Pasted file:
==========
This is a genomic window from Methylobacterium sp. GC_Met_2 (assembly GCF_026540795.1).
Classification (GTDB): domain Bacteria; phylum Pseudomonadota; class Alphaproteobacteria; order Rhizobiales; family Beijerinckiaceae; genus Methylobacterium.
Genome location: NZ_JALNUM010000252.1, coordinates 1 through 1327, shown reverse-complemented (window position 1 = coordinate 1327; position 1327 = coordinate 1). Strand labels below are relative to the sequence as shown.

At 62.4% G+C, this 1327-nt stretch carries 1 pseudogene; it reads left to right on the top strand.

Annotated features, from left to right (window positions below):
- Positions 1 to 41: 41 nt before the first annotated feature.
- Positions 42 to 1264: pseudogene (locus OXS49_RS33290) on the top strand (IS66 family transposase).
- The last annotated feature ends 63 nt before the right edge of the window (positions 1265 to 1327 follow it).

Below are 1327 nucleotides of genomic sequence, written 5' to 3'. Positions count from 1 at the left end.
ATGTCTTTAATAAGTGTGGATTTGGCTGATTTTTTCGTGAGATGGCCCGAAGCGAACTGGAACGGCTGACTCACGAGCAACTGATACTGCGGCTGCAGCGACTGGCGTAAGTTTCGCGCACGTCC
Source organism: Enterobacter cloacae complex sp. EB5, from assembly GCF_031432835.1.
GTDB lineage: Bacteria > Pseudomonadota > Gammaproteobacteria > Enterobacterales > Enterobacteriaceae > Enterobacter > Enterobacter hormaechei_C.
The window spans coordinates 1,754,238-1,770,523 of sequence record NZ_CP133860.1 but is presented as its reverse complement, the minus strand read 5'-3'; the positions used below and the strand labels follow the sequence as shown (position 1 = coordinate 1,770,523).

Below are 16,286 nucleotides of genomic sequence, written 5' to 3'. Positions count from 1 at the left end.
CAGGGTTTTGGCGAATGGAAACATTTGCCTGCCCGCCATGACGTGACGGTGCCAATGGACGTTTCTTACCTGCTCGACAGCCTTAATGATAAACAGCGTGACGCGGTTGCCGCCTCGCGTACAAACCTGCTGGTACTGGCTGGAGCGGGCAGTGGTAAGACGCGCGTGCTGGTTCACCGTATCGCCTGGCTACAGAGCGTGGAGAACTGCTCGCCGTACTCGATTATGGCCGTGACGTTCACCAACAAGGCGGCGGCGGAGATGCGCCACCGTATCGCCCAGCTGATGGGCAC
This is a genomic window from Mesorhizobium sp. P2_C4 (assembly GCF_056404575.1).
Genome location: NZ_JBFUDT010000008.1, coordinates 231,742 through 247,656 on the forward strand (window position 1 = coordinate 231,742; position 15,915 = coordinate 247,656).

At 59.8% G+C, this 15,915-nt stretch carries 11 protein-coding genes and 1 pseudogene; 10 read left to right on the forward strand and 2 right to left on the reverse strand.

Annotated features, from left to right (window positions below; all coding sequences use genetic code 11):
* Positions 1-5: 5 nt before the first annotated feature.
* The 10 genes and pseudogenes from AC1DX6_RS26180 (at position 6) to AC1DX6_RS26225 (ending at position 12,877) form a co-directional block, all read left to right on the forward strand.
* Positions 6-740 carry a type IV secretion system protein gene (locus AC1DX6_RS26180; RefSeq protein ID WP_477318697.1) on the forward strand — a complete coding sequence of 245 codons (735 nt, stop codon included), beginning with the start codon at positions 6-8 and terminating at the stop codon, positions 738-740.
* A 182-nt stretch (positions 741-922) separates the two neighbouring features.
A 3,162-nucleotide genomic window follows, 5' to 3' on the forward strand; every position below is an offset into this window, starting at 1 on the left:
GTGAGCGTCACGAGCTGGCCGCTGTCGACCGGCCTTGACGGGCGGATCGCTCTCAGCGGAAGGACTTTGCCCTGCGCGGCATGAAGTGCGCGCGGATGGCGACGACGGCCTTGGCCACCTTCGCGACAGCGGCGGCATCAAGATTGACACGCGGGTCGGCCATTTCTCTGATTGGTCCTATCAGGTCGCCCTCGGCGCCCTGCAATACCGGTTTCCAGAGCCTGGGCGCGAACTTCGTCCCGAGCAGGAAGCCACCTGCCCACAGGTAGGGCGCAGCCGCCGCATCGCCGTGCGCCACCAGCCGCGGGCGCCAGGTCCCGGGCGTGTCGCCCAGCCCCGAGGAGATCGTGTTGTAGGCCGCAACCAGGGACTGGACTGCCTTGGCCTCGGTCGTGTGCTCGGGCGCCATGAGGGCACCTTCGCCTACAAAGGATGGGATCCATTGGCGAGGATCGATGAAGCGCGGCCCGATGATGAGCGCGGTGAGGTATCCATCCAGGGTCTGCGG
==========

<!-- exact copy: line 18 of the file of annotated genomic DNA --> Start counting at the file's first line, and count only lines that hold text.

At 59.8% G+C, this 15,915-nt stretch carries 11 protein-coding genes and 1 pseudogene; 10 read left to right on the forward strand and 2 right to left on the reverse strand.